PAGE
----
Similar hoaxes have been perpetrated by people who falsely claimed to belong to various minority groups. Ballastexistenz recently posted this link to an article about a writer who misrepresented himself as Native American and wrote about alcoholism on the reservation. There was also a scandal of this sort in Australia a while ago, when a middle-aged white man who had been unsuccessful in trying to get books published under his own name pretended to be a young Aboriginal woman so that he could sell a book that dealt with racial issues.
These writers had defenders who, like Oprah, said that it didn't matter who really wrote the books and that they had merit, regardless of authorship, because they raised the readers' awareness of serious social issues.
It's easy enough to proclaim that writers should be truthful in all things, but in fact, none of us can meet a standard of absolute truth. We shade our words and filter our experiences to make our points most effectively. We choose what to talk about and (as an inevitable corollary) what not to talk about. Total authenticity in writing, without these filters, would amount to little more than stream-of-consciousness babble. A line must be drawn somewhere. What are our ethics? What price authenticity?
I have just learned that a person associated with the autistic civil rights movement, a person whom I respected as a strong voice for justice, is a fraud. When xe became involved with autistic advocacy, xe claimed to have been placed in a special-needs school after a childhood diagnosis and to have been unable to find work as an adult, except for part-time unskilled jobs, because of discrimination. This was all a lie. In fact, xe is a successful, college-educated author and journalist who presumably was collecting material for a book.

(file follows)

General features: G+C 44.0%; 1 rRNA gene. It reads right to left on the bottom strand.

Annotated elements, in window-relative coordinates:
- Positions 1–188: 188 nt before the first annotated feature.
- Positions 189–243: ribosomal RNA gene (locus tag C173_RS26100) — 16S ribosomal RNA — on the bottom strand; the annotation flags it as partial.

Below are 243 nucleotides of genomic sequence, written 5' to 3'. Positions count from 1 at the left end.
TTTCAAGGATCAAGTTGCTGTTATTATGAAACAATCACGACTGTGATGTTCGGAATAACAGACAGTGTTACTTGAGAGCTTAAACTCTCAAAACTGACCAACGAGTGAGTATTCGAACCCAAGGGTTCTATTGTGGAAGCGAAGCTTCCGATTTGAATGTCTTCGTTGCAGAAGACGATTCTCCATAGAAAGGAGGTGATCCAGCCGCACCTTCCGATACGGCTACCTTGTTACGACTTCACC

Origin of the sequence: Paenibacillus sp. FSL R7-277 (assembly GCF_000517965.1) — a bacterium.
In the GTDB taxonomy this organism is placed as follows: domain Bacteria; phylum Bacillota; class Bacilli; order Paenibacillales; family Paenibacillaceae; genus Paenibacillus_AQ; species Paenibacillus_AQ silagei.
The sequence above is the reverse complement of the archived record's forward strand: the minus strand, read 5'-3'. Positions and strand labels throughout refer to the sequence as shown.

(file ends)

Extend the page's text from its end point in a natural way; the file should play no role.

Certain other activists who know xyr true identity have decided to keep the matter hushed up. We don't need a scandal, their reasoning goes, and this person's book may turn out to be helpful to the cause.
I have a confession to make: I haven't raised my voice to argue otherwise. In a world where Dr. Mengele types are chemically castrating autistic children for fun and profit, I have a hard time scraping up any moral outrage about the behavior of a journalist who is "on our side," no matter how dishonest. Maybe this is indeed a situation where the truth of the message is more important than the truth about the author. Or maybe I'm just rationalizing.
I came very close to not writing this post at all—to letting it fall through the filter. Who am I to talk about autistic pride and authenticity in representing one's experiences, anyway? I'm certainly not the arbiter of truth in journalism. I'm just another coward hiding behind a net nickname on Blogspot. As Elton John said in Goodbye Yellow Brick Road, "there's plenty like me to be found."
This has left a very sour taste in my mouth.